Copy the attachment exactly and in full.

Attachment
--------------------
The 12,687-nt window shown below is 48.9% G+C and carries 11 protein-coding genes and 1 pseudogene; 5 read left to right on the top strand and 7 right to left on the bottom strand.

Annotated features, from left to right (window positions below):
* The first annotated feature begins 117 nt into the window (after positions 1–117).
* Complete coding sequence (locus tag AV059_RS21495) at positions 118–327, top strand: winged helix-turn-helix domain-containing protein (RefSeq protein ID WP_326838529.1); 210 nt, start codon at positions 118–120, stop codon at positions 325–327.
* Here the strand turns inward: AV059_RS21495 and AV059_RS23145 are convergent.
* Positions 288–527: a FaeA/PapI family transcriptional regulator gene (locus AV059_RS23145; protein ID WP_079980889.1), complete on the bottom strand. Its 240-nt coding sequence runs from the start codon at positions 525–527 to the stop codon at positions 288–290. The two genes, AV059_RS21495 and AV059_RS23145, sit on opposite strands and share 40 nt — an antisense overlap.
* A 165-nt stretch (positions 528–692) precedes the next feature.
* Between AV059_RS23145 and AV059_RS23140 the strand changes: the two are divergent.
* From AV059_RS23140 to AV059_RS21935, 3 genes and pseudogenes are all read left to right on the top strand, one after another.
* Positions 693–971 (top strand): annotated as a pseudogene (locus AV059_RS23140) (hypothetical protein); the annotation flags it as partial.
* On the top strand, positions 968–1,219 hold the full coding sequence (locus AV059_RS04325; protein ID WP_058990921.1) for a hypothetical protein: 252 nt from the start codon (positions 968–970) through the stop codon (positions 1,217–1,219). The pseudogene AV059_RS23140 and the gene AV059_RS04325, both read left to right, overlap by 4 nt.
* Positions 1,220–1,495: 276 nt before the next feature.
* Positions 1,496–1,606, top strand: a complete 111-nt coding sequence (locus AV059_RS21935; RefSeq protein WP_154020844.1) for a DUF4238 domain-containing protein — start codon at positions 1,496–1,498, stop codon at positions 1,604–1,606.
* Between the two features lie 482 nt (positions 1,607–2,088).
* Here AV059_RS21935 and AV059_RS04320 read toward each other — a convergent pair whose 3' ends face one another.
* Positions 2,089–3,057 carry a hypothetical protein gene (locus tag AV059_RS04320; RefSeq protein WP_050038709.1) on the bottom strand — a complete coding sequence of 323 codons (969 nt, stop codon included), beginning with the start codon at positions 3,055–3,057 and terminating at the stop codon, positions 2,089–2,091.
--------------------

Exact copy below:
The 12,687-nt window shown below is 48.9% G+C and carries 11 protein-coding genes and 1 pseudogene; 5 read left to right on the top strand and 7 right to left on the bottom strand.

Annotated features, from left to right (window positions below):
* The first annotated feature begins 117 nt into the window (after positions 1–117).
* Complete coding sequence (locus tag AV059_RS21495) at positions 118–327, top strand: winged helix-turn-helix domain-containing protein (RefSeq protein ID WP_326838529.1); 210 nt, start codon at positions 118–120, stop codon at positions 325–327.
* Here the strand turns inward: AV059_RS21495 and AV059_RS23145 are convergent.
* Positions 288–527: a FaeA/PapI family transcriptional regulator gene (locus AV059_RS23145; protein ID WP_079980889.1), complete on the bottom strand. Its 240-nt coding sequence runs from the start codon at positions 525–527 to the stop codon at positions 288–290. The two genes, AV059_RS21495 and AV059_RS23145, sit on opposite strands and share 40 nt — an antisense overlap.
* A 165-nt stretch (positions 528–692) precedes the next feature.
* Between AV059_RS23145 and AV059_RS23140 the strand changes: the two are divergent.
* From AV059_RS23140 to AV059_RS21935, 3 genes and pseudogenes are all read left to right on the top strand, one after another.
* Positions 693–971 (top strand): annotated as a pseudogene (locus AV059_RS23140) (hypothetical protein); the annotation flags it as partial.
* On the top strand, positions 968–1,219 hold the full coding sequence (locus AV059_RS04325; protein ID WP_058990921.1) for a hypothetical protein: 252 nt from the start codon (positions 968–970) through the stop codon (positions 1,217–1,219). The pseudogene AV059_RS23140 and the gene AV059_RS04325, both read left to right, overlap by 4 nt.
* Positions 1,220–1,495: 276 nt before the next feature.
* Positions 1,496–1,606, top strand: a complete 111-nt coding sequence (locus AV059_RS21935; RefSeq protein WP_154020844.1) for a DUF4238 domain-containing protein — start codon at positions 1,496–1,498, stop codon at positions 1,604–1,606.
* Between the two features lie 482 nt (positions 1,607–2,088).
* Here AV059_RS21935 and AV059_RS04320 read toward each other — a convergent pair whose 3' ends face one another.
* Positions 2,089–3,057 carry a hypothetical protein gene (locus tag AV059_RS04320; RefSeq protein WP_050038709.1) on the bottom strand — a complete coding sequence of 323 codons (969 nt, stop codon included), beginning with the start codon at positions 3,055–3,057 and terminating at the stop codon, positions 2,089–2,091.